}
  1. To know what increment value an UpDown control is using, call its GetIncrement() method.
  2. Right-click in the middle of the dialog box and click Insert ActiveX Control and click OK
  3. Position the new control to the right side of the Number of CDs edit box and resize it:
     
  4. Using the Properties window, change its ID to IDC_QUANTITY
  5. Set the values of the Min edit box 1 and the Max edit box to 5000
  6. Add a variable to the UpDown control. You may receive a message box informing you that the control needs to be inserted into your project. Click OK. Click OK again 
  7. Set the name of the variable to m_Quantity
  8. Click OK twice
  9. In Class View, expand CUpDown and double-click it to display its source code
 

 

The UpDown Control Events

The UpDown control makes an object distinction between its button components. For example, when the user clicks the up pointing arrow button, the control fires the UpClick() event. On the other hand, when the user clicks the down pointing arrow button, the control sends a DownClick() event. These allow you to treat each event separately if you want.

If you are more interested in the value of the UpDown control, when the users clicks either of its button, the value of the control changes. Once the value of the control has been modified, it fires a Change() event.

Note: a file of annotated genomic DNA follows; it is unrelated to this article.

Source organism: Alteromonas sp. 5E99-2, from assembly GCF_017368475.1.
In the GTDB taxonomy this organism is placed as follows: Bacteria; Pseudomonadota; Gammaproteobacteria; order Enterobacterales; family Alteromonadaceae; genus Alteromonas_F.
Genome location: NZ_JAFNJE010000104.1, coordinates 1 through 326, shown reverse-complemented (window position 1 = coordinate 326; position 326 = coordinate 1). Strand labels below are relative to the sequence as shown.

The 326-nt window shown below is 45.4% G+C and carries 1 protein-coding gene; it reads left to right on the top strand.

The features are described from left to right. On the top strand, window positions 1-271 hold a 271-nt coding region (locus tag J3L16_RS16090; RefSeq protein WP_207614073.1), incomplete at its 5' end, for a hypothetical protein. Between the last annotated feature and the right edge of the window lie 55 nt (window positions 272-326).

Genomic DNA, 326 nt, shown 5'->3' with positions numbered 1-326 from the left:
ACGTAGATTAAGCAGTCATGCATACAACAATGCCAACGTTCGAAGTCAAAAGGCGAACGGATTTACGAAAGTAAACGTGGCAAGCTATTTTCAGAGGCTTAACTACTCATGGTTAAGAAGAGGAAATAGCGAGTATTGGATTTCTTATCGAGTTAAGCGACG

The UpDown control provides bonus events related to the mouse. When the mouse arrives to passes over this control, the MouseMove() event is fired. If the user presses a mouse button on the control. It fires the MouseDown() event. When the user releases the mouse button, the MouseUp() event is fired.

  1. If you are using MSVC 6, display the ClassWizard and the Message Maps property page. Click the IDC_QUANTITY. In the Messages section, double-click Change, click OK and click Edit Code
    If you are using MSVC 7, display the dialog box and click the UpDown control. On the Property window, click the Control Events button . Click the arrow of the Change combo box and select the only item in the list
  2. Implement the event as follows:
     
    void CCDPublisherDlg::OnChangeQuantity() 
    {
    	// TODO: Add your control notification handler code here
    	int Quantity;
    	double UnitPrice, TotalPrice;
    
    	Quantity = m_Quantity.GetValue();
    
    	if( Quantity < 20 )
    		UnitPrice = 20;
    	else if( Quantity < 50 )
    		UnitPrice = 15;
    	else if( Quantity < 100 )
    		UnitPrice = 12;
    	else if( Quantity < 500 )
    		UnitPrice = 8;
    	else
    		UnitPrice = 5;
    
    	TotalPrice = Quantity * UnitPrice;
    
    	m_EditQuantity.Format("%d", Quantity);
    	m_UnitPrice.Format("$%.2f", UnitPrice);
    	m_TotalPrice.Format("$%.2f", TotalPrice);
    
    	UpdateData(FALSE);
    }
     
  3. Test the application
  4. Close it and return to MSVC